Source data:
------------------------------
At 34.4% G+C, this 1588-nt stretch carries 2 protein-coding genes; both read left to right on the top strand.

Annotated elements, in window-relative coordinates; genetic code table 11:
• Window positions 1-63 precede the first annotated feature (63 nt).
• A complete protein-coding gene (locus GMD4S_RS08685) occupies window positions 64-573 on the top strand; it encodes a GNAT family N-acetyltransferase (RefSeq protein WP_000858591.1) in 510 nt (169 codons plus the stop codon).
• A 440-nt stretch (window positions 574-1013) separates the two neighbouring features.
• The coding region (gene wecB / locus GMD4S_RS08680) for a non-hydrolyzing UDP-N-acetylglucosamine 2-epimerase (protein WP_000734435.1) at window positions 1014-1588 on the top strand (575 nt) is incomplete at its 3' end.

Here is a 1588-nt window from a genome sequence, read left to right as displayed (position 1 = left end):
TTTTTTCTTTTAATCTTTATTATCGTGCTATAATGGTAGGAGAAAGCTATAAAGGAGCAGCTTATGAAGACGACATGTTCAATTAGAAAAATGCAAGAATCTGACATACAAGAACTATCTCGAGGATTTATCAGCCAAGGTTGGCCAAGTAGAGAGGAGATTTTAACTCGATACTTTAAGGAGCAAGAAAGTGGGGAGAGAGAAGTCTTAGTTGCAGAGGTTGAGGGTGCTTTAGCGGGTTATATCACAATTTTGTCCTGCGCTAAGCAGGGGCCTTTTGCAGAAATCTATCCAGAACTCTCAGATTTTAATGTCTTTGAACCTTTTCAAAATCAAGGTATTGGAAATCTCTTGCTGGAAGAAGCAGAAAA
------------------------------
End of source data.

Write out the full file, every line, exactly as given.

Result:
At 34.4% G+C, this 1588-nt stretch carries 2 protein-coding genes; both read left to right on the top strand.

Annotated elements, in window-relative coordinates; genetic code table 11:
• Window positions 1-63 precede the first annotated feature (63 nt).
• A complete protein-coding gene (locus GMD4S_RS08685) occupies window positions 64-573 on the top strand; it encodes a GNAT family N-acetyltransferase (RefSeq protein WP_000858591.1) in 510 nt (169 codons plus the stop codon).
• A 440-nt stretch (window positions 574-1013) separates the two neighbouring features.
• The coding region (gene wecB / locus GMD4S_RS08680) for a non-hydrolyzing UDP-N-acetylglucosamine 2-epimerase (protein WP_000734435.1) at window positions 1014-1588 on the top strand (575 nt) is incomplete at its 3' end.

Here is a 1588-nt window from a genome sequence, read left to right as displayed (position 1 = left end):
TTTTTTCTTTTAATCTTTATTATCGTGCTATAATGGTAGGAGAAAGCTATAAAGGAGCAGCTTATGAAGACGACATGTTCAATTAGAAAAATGCAAGAATCTGACATACAAGAACTATCTCGAGGATTTATCAGCCAAGGTTGGCCAAGTAGAGAGGAGATTTTAACTCGATACTTTAAGGAGCAAGAAAGTGGGGAGAGAGAAGTCTTAGTTGCAGAGGTTGAGGGTGCTTTAGCGGGTTATATCACAATTTTGTCCTGCGCTAAGCAGGGGCCTTTTGCAGAAATCTATCCAGAACTCTCAGATTTTAATGTCTTTGAACCTTTTCAAAATCAAGGTATTGGAAATCTCTTGCTGGAAGAAGCAGAAAA